4. Structure of the Balanced Scorecard : examples

The Balanced Scorecard is made up of four perspectives: financial, customer, internal processes, and learning and growth.    
  1. Financial perspective: The objectives of this perspective are often linked to financial results such as profitability, revenues and return on investment. How is the company perceived by its shareholders and what are its financial results?
    • Examples of KPIs: revenue, gross margin, return on investment (ROI), cost of customer acquisition.
  2. Customer perspective: This perspective focuses on how the organisation is perceived by its customers, with indicators such as the customer satisfaction rate and the customer loyalty rate. How is the company perceived by its customers and what are its objectives in terms of customer satisfaction?
    • Examples of KPIs: customer satisfaction rate, customer loyalty rate, conversion rate from prospects to customers.
  3. Internal Process Perspective: The objectives of this perspective relate to the effectiveness and efficiency of the organisation's internal processes, such as production cycle time and defect rate. Which internal processes need to be improved in order to achieve the company's objectives?
    • Examples of KPIs: production cycle time, percentage of defective products, response time to customer service requests.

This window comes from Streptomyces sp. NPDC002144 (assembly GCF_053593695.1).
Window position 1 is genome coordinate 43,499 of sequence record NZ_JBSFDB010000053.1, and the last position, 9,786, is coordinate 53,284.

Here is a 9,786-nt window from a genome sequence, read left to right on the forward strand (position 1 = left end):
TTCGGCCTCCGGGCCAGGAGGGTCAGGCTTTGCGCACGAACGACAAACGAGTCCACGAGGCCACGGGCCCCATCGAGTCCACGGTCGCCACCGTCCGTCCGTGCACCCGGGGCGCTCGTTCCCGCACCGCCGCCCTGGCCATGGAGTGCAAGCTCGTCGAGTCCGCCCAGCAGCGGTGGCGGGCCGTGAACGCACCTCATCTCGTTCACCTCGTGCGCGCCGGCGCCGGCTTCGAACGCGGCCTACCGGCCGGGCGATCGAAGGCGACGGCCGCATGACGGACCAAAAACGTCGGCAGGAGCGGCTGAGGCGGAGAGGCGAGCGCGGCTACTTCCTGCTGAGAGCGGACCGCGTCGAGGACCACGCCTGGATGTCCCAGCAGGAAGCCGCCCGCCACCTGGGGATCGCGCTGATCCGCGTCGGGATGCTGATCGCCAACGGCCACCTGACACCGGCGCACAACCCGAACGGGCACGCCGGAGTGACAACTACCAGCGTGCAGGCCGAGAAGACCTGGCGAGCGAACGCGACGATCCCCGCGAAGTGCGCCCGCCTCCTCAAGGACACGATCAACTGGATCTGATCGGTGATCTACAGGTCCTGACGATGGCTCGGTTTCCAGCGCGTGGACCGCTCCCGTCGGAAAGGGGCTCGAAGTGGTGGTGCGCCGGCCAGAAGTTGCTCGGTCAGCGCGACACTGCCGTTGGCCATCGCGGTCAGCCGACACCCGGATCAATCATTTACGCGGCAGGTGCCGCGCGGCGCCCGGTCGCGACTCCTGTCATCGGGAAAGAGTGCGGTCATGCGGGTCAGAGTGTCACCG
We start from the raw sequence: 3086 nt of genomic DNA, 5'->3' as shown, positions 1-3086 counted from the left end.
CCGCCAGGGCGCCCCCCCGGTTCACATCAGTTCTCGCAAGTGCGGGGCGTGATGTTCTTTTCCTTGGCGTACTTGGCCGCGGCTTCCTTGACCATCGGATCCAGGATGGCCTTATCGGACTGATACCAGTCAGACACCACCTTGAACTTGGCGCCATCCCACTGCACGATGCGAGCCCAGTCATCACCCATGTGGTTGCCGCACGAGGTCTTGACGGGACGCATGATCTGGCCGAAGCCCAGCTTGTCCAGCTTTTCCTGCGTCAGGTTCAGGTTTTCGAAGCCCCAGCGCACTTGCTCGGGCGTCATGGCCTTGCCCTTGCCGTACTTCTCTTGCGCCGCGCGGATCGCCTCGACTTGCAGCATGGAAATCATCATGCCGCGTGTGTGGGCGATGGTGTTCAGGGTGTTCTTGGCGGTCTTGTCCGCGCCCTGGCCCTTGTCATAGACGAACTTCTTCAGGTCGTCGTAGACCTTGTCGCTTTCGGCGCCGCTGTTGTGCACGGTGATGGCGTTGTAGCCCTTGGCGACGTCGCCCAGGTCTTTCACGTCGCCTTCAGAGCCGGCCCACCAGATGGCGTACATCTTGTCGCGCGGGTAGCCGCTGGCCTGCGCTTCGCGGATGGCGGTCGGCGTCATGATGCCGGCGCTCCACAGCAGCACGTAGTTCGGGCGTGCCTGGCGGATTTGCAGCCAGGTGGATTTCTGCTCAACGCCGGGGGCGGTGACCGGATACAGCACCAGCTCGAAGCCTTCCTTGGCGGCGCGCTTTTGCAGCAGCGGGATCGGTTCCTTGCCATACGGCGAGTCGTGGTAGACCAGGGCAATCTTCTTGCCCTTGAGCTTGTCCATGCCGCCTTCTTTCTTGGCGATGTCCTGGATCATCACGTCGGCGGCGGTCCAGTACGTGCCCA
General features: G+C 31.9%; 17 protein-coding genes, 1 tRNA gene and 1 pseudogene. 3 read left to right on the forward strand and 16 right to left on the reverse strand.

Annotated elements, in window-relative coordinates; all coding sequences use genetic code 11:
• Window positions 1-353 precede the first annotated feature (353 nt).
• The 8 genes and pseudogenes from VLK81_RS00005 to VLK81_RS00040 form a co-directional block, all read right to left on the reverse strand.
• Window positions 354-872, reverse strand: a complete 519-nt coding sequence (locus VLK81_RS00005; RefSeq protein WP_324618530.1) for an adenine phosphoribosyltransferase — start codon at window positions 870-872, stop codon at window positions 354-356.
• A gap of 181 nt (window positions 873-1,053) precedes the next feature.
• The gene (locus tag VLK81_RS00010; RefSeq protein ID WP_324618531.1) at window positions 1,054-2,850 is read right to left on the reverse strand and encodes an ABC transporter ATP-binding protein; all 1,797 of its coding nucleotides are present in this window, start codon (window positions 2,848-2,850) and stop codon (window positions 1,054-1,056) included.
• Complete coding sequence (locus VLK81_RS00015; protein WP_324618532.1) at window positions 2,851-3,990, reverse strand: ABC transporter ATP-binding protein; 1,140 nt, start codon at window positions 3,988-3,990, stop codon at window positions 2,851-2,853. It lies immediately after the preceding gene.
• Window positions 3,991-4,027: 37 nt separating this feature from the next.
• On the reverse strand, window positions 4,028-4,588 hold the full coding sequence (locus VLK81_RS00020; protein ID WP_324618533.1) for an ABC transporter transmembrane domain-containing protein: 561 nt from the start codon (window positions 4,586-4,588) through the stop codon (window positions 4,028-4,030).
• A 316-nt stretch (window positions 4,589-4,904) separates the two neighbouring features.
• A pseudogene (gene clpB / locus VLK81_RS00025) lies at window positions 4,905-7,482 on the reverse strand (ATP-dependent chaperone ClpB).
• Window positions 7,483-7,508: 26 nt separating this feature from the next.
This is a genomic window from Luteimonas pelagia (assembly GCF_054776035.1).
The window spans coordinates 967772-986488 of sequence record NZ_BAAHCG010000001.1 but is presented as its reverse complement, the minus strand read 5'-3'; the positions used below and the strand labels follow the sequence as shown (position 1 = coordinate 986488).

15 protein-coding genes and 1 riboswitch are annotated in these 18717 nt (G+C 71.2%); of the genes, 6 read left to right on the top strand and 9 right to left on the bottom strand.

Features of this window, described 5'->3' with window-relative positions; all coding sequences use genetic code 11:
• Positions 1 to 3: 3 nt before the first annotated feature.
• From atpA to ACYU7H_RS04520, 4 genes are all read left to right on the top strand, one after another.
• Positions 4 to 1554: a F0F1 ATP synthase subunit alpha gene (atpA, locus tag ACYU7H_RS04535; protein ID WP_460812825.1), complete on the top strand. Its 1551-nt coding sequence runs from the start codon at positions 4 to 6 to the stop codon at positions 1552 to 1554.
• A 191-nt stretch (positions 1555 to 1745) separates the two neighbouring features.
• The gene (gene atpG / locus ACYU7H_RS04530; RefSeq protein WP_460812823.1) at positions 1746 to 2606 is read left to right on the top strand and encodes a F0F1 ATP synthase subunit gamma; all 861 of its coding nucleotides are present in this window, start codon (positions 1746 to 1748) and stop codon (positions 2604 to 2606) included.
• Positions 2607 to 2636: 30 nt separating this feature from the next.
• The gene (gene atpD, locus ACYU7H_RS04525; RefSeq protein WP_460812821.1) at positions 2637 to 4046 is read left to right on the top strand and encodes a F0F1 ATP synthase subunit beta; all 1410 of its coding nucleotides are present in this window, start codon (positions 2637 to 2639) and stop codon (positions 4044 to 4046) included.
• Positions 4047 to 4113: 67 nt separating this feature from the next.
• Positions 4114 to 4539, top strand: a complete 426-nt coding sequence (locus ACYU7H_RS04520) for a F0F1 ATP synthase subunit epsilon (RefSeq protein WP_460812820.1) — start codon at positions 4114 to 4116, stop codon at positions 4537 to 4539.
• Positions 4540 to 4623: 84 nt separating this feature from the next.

4. Learning and Growth Perspective: This perspective focuses on the organisation's ability to innovate and learn, with indicators such as training expenditure per employee and the number of new products launched. How can the company improve, innovate and create value in the future?
    • Examples of KPIs: training expenditure per employee, percentage of employees undergoing training each year, number of new products or services launched each year.

For more information on choosing KPIs, you can consult our views on the SMART methodology at How many KPIs do we need? or on leading and lagging indicators. 

5. Benefits and limitations of the Balanced Scorecard Balanced Scorecard

There are three main benefits of the Balanced Scorecard approach: